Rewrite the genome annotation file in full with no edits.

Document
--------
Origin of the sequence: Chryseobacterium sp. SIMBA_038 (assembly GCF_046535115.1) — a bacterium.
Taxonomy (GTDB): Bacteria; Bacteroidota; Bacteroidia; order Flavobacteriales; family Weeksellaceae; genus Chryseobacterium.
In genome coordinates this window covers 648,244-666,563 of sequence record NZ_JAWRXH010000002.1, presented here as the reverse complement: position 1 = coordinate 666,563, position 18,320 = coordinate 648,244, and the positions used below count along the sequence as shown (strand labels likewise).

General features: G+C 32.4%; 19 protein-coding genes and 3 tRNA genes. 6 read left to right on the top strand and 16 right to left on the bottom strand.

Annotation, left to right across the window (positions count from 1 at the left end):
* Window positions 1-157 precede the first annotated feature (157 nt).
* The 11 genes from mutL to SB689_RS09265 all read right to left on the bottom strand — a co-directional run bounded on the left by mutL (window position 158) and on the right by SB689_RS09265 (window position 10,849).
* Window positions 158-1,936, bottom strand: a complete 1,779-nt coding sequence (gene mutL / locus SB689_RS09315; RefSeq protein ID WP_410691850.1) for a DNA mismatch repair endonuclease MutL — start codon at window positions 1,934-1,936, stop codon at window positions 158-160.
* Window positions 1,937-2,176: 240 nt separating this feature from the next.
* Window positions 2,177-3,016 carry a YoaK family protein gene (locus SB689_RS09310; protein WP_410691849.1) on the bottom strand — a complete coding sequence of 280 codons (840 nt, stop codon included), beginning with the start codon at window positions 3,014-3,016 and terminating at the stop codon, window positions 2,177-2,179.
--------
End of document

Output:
Origin of the sequence: Chryseobacterium sp. SIMBA_038 (assembly GCF_046535115.1) — a bacterium.
Taxonomy (GTDB): Bacteria; Bacteroidota; Bacteroidia; order Flavobacteriales; family Weeksellaceae; genus Chryseobacterium.
In genome coordinates this window covers 648,244-666,563 of sequence record NZ_JAWRXH010000002.1, presented here as the reverse complement: position 1 = coordinate 666,563, position 18,320 = coordinate 648,244, and the positions used below count along the sequence as shown (strand labels likewise).

General features: G+C 32.4%; 19 protein-coding genes and 3 tRNA genes. 6 read left to right on the top strand and 16 right to left on the bottom strand.

Annotation, left to right across the window (positions count from 1 at the left end):
* Window positions 1-157 precede the first annotated feature (157 nt).
* The 11 genes from mutL to SB689_RS09265 all read right to left on the bottom strand — a co-directional run bounded on the left by mutL (window position 158) and on the right by SB689_RS09265 (window position 10,849).
* Window positions 158-1,936, bottom strand: a complete 1,779-nt coding sequence (gene mutL / locus SB689_RS09315; RefSeq protein ID WP_410691850.1) for a DNA mismatch repair endonuclease MutL — start codon at window positions 1,934-1,936, stop codon at window positions 158-160.
* Window positions 1,937-2,176: 240 nt separating this feature from the next.
* Window positions 2,177-3,016 carry a YoaK family protein gene (locus SB689_RS09310; protein WP_410691849.1) on the bottom strand — a complete coding sequence of 280 codons (840 nt, stop codon included), beginning with the start codon at window positions 3,014-3,016 and terminating at the stop codon, window positions 2,177-2,179.